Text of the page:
Pushing the classroom desks out of the way is the key to teaching Shakespeare, according to the Royal Shakespeare Company.
"We encourage teachers and students to get the work on its feet as quickly as possible," said Trevelyan Wright, head of learning programmes at the RSC in Stratford.
"Shakespeare was a dramatist; he was writing for performance. If you put Juliet on a chair and have Romeo looking up to her balcony, you understand why they are saying what they are saying." He says curriculum time is vital to teach Shakespeare properly, and would be worried if the cut in the key stage 3 Shakespeare paper led to a corresponding cut in classroom time.
"If teachers are spending less time teaching Shakespeare as a result of the changes in KS3 English, then we would have some concern," he said.
Making Shakespeare relevant to a contemporary audience is vital, he said.
A paying audience has chosen to watch a play, but children in a classroom are there because they have to be and so it is even more important to show how Shakespeare is relevant to their lives.
"The core of our work on stage has always been about reinventing the meaning of Shakespeare for each successive generation," he said.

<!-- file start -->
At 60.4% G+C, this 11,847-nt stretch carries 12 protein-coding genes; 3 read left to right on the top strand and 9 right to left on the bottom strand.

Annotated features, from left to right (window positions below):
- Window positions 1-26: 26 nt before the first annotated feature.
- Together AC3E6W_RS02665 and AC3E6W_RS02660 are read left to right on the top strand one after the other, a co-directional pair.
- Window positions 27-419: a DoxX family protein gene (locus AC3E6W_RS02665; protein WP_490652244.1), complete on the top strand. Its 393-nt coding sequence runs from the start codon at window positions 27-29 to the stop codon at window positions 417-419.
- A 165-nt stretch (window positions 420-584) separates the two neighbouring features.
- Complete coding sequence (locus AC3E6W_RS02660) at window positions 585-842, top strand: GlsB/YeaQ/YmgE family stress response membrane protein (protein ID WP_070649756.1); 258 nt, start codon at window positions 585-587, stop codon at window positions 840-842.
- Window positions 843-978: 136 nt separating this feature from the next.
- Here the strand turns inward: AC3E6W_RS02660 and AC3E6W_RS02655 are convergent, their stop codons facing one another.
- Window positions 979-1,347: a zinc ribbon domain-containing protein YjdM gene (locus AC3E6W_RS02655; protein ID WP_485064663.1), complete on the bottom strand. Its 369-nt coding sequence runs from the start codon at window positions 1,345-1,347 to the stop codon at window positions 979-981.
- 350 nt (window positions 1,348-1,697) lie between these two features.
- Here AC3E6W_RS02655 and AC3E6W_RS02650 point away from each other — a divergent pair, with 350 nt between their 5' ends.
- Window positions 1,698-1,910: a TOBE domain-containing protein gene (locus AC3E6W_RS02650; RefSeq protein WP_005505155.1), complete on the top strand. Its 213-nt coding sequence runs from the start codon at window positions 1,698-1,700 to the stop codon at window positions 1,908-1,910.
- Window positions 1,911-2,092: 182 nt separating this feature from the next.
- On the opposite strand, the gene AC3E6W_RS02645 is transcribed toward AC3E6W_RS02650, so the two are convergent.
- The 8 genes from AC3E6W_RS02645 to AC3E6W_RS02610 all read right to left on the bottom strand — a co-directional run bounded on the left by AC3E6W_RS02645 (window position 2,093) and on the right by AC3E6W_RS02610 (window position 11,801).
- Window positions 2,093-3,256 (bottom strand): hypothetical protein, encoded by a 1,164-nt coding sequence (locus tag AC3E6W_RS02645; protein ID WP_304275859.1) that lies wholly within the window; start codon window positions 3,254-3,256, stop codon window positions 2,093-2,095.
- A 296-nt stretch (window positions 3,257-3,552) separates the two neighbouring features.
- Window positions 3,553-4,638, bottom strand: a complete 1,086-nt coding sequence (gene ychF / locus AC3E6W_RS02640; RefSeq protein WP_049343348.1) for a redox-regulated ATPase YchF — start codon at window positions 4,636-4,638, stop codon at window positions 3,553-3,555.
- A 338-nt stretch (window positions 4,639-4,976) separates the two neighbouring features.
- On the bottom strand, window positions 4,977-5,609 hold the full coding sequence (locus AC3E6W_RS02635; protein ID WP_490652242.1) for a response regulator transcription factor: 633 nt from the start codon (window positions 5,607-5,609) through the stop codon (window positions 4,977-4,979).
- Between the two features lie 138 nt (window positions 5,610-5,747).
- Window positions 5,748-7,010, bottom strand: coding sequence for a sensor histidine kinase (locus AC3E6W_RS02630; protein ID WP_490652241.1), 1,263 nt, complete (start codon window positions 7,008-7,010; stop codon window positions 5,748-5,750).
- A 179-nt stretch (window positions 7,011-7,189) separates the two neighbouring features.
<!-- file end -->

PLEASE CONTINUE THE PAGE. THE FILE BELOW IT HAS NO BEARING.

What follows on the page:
"We are looking for ways in which young people can take ownership of the text, the characters and the stories so they can see there's something connecting with their own experience."
Fiona Banks, head of learning and teaching practice at Shakespeare's Globe Theatre on London's South Bank, says the stories bring the Bard alive in the classroom. "The stories are wonderful - they connect with people because they are about humanity at any period of time," she said.
She says youngsters can enjoy mastering the "difficult" Shakespearean language if it is broken down into bite-size chunks when they first encounter it.
She praised the Qualifications and Curriculum Authority for listening to teachers and scrapping the writing test that required no knowledge of Shakespeare.